Don’t underestimate the value working collaboratively across the system brings.

Build your local networks and think outside of your Trust’s boundaries. A sounding board both professionally and personally gives you a coach, mentor and counselor all rolled into one. If it’s not your natural style push yourself outside of your comfort zone to meet people who can be your “call a friend” in the future. You will definitely thank me for it in the future.

 If you don’t try you may never know

Taking that first leap of faith can be daunting but if you don’t try you will never know if you are ready for it. Don’t be afraid of getting knocked back but use the opportunity to learn where gaps are to grow for the future. Feedback can be difficult to hear but having honest conversations with key people who will challenge your thinking helps you expand and be a better person. These are the people who often know you better than you know yourself and will give you that helpful nudge and confidence to try something different when you need it.

 Challenge the norm but do listen to resistance, and advice

Don’t just accept that the way we do things around here is the right way. Challenge by asking why a lot! But listen to concerns and background information people can give you as there may be good reasons why things haven’t worked before. Winning the hearts and minds of people to take them on the journey with you is crucial to embed sustainable improvements, but it isn’t easy. Don’t give up and persevere!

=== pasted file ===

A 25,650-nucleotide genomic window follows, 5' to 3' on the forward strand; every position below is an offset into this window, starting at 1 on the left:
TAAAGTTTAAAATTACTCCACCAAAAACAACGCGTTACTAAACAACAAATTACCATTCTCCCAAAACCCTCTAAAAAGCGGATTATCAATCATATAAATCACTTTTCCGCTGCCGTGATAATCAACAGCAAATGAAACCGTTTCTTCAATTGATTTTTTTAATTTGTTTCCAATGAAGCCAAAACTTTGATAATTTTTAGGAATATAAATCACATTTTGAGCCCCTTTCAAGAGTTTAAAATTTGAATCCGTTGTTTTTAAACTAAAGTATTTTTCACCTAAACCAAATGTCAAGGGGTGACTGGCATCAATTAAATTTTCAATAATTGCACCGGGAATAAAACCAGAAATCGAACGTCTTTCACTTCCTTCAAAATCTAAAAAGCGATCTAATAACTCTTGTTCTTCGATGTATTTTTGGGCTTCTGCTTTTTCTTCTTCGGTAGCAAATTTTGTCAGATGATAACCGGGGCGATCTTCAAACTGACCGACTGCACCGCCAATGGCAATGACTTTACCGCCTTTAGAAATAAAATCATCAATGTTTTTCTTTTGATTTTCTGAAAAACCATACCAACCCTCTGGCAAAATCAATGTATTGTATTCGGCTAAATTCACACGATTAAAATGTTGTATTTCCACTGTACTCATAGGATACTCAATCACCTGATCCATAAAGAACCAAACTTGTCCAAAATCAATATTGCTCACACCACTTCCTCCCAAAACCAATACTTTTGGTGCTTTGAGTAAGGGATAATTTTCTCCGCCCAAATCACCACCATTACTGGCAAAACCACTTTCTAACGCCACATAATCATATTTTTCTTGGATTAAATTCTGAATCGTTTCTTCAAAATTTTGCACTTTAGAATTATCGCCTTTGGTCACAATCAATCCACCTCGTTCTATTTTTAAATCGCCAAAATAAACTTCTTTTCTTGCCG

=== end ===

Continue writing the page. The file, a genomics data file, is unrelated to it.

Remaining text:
Find someone you get on well with who can be a mentor

Mentors can really shape your career but choosing the right one will determine their success. Having someone you work well with who you feel confident to talk to personally is crucial. A mentor can be anyone, professionally or personally, but it needs to be someone you can be honest with in confidence, who will give advice and help to steer you in the right direction when you are at those cross roads of life. You may not think you need one but I promise you the right one will make a difference and give you confidence in your next move down whichever pathway you choose.